SA: I wrote a series of Highlander audio dramas for Big Finish that I’m intensely proud of. They got amazing reviews, and one was nominated for a Scribe Award, but because they focused on villains from the TV show rather than an actual Highlander, hardly anybody bought them, which is understandable, so they never really found an audience. The two-hander play I wrote for Richard Ridings and Toby Longworth, All The King’s Horses, is my favourite of the things I’ve written, not least because Richard and Toby’s performances are just amazing. (http://www.bigfinish.com/releases/v/highlander-season-02-77
SG: My wife thinks a Doctor Who book I wrote is the best thing I’ve done – The Pirate Loop, which is about some naughty space-pirate badgers. I’m very pleased with that one, too.
Scott, you were going to contribute to the Ghost Rider 2099 series, which was sadly cancelled before it was produced. What was it like working on an updated version of a well-known Marvel character?
SA: Yes, I wrote an issue of GR 2099 back in the 90s. It was actually inked and lettered but it never saw print. The story was a fun, albeit derivative, little standalone – all very William Gibson 90s cyberpunk. Not sure how well it stands up today, some of it feels very self-conscious when I read it back now, but it was a great learning experience and there are some bits of it I still really like, not least the art that Sam Salgood did for it, which was stellar. You can check it out here, if you’re feeling forgiving: http://scottkandrews.com/index.php/comics/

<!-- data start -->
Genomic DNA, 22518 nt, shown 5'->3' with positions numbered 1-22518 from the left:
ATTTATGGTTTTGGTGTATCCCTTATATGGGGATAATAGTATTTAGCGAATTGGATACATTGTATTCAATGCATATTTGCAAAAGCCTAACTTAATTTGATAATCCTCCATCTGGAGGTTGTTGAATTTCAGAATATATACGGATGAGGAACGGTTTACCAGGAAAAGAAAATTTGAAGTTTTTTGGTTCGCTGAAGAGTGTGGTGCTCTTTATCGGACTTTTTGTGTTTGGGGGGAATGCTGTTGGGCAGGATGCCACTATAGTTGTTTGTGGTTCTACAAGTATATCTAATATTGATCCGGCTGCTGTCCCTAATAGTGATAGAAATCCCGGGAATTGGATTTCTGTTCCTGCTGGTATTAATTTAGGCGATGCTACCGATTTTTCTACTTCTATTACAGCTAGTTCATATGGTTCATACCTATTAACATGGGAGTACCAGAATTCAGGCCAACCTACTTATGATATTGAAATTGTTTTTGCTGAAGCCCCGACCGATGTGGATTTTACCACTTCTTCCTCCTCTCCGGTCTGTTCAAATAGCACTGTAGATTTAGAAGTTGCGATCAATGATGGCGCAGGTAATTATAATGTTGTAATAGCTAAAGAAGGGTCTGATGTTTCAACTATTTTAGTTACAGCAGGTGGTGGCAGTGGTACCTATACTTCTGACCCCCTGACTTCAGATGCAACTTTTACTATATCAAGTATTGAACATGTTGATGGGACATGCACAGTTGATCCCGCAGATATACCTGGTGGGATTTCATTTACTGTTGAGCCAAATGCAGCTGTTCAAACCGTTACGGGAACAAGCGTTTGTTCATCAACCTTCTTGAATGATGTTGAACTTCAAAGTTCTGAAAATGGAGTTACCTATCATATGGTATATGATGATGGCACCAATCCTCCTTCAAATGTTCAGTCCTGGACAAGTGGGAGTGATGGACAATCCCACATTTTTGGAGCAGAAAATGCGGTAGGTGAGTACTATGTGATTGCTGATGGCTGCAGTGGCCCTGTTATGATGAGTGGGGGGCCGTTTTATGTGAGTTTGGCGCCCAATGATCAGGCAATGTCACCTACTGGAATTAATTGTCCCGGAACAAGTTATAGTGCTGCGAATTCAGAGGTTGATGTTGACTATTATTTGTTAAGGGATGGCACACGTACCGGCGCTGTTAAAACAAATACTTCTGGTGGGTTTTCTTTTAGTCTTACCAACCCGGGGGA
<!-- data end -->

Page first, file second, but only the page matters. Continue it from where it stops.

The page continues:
I adored writing comics, it was my first writing love and I still feel a pang every now and then that it didn’t quite pan out.
Simon, why does science fiction and science fantasy attract you as a genre?
SG: Good question. I think it goes back to being a child, and my elder brother or my school friends passing on stuff they thought would blow my mind. I got handed a VHS of Blade Runner, or was recommended books by Iain Banks. It’s still very exciting when that happens: my friend Sarah handing me a dog-eared copy of Kameron Hurley’s God’s War, or my friend Tara raving about the TV series Agent Carter before I knew what that was. And I try to achieve that effect in what I’m writing, to make people go “Bloody hell!” It’s not easy, though.
Scott, you’ve recently received acclaim for your new book series, TimeBomb. The first instalment sees our heroes Dora, Jana and Kaz brought together and flung into battling the nefarious Lord Sweetclover. The second instalment is published next year – can you give us any hints at to what will happen in the book?
SA: The first book was largely told from the point of view of Dora, the seventeenth century English servant girl. Book two, Second Lives, delves more into the back story of Kaz, the Polish-Iranian boy from the present day. We’ll find out the truth about his mother’s death before the story moves out into the wider solar system and my heroes find themselves slap bang in the middle of the future war being waged by their mysterious nemesis, Quil. Hopefully there’ll be lots of thrills and twists the reader won’t see coming, and maybe a few tears…